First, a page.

Reduce the effects of Helicobacter pylori

November 12, 2012

Reduce the effects of Helicobacter pylori

Helicobacter pylori are a bacterium that affects the inner lining of the stomach causing chronic inflammation (or gastritis). The bacterium is generally the result of ingesting contaminated water or food and may also be contracted via contact with infected individuals. Helicobacter pylori are known to be the most common cause of stomach ulcers.

Infection as a result of Helicobacter pylori is more common in living conditions which are overcrowded and that have poor sanitation provision. Once an individual becomes infected with this bacterium they will generally always be a carrier unless specifically treated with medications that will eradicate it.

Symptoms

A Helicobacter pylori infection is characterized by a number of symptoms -

  • Nausea and vomiting

  • Increased, frequent burping

  • Bloating

  • Acid indigestion or acid reflux

  • Blood in the stools

  • Persistent abdominal pain

  • Difficulty swallowing

If the more serious symptoms of an H. Pylori infection are present, such as blood in the stools, it may be necessary to seek medical attention.

Diagnosis

Diagnostic testing for H. Pylori infection is accurate and simple. Possible tests include -

  • Blood antibody test

  • Urea breath test

  • Stool antigen test

  • Endoscopic biopsy

A blood antibody test are useful in diagnosing an infection, but, may not necessarily determine if the bacterium have been eradicated by a program of antibiotics – this is because antibodies may persist in the blood for years after the initial infection has been treated.

Relieve and reduce symptoms

Treating an H. Pylori infection is essential since it may weaken the natural defences of the stomach lining making it vulnerable to the ulcerating actions of stomach acid.

In order to alleviate the symptoms and discomfort which comes from a Helicobacter pylori infection patients are often advised to make changes to their diet, these changes will involve eliminating foods from the diet which are known to create acid in the body and so aggravate the condition.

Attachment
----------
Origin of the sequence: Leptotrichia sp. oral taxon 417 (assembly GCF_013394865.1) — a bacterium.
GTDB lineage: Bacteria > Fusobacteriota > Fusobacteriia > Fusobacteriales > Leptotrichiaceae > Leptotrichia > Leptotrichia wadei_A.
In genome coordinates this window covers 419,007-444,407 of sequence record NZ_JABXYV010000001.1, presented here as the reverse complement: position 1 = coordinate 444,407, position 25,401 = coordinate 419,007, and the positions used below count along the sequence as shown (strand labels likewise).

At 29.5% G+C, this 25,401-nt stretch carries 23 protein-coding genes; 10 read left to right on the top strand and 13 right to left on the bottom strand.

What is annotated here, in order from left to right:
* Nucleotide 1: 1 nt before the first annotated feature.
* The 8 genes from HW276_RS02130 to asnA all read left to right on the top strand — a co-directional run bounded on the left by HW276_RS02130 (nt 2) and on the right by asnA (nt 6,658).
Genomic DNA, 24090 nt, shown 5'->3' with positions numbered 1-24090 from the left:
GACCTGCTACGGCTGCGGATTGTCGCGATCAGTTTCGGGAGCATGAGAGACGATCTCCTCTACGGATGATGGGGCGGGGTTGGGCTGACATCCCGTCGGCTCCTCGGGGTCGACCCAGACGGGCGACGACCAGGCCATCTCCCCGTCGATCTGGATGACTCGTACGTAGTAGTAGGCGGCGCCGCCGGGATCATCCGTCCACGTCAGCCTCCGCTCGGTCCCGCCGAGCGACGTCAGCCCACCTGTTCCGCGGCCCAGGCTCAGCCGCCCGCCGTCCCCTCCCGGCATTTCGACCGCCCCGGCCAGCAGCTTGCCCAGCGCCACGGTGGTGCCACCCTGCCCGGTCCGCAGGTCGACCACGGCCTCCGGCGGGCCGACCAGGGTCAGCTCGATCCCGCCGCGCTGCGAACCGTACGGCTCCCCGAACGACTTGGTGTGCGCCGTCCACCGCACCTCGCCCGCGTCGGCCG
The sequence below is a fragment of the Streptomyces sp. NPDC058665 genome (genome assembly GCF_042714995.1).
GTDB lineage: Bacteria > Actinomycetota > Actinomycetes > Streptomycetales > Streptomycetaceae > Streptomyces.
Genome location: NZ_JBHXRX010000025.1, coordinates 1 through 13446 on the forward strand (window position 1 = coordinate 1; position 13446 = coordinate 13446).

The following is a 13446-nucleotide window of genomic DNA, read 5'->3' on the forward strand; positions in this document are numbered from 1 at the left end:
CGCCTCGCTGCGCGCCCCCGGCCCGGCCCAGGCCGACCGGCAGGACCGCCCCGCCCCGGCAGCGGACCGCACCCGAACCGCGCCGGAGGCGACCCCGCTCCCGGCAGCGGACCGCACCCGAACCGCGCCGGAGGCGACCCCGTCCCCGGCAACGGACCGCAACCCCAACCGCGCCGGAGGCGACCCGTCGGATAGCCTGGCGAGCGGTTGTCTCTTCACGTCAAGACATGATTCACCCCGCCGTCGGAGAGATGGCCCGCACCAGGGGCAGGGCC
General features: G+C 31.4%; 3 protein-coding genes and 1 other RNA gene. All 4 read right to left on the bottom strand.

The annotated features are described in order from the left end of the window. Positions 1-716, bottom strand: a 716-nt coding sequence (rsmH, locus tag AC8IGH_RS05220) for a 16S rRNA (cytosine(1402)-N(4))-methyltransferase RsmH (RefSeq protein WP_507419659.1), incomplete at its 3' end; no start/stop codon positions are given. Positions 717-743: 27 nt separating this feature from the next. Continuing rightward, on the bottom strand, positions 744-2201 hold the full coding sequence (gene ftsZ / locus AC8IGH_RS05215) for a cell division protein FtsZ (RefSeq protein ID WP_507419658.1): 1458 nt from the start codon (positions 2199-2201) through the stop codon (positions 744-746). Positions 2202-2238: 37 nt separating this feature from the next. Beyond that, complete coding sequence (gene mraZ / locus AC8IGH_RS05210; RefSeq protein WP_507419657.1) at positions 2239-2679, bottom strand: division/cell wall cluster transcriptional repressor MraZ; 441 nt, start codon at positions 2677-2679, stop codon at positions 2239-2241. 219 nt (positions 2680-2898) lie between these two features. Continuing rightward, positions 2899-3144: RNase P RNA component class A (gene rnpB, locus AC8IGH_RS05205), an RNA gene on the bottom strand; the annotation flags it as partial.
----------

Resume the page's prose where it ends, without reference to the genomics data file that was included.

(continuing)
Foods to avoid

An individual who has been diagnosed with an infection of Helicobacter pylori will be advised to avoid the following foods -

  • Spicy, peppery foods including black and red pepper; chili; mustard powder and seeds; nutmeg and cloves. It is thought that these herbs and spices promote bacterial growth.

  • Foods which are high in fat – high levels of fat are thought to contribute to inflammation of the stomach lining.

  • Tomato based food and drinks

  • Switch regular brown vinegar for an apple cider vinegar

  • Avoid fried foods – choose the grilled or steamed options whenever possible

  • Avoid sugar, artificial sweeteners, confectionary and baked goods when the Helicobacter pylori are active.

  • Choose whole grain products rather than those containing white flour

  • Avoid foods and products containing hydrogenated or transfats, choose moderate amounts of healthy oils such as canola or olive instead.

  • Limit the intake of acid producing foods such as cabbage.

Complete eradication

The ideal outcome of any treatment program for H. pylori is complete eradication of the bacteria. This is often achieved by the use of two or more antibiotics in combination with a PPI and/or bismuth containing compound, both bismuth and PPIs have anti-h. Pylori effects, two or more antibiotics are necessary as H. pylori are resistant to commonly used varieties.

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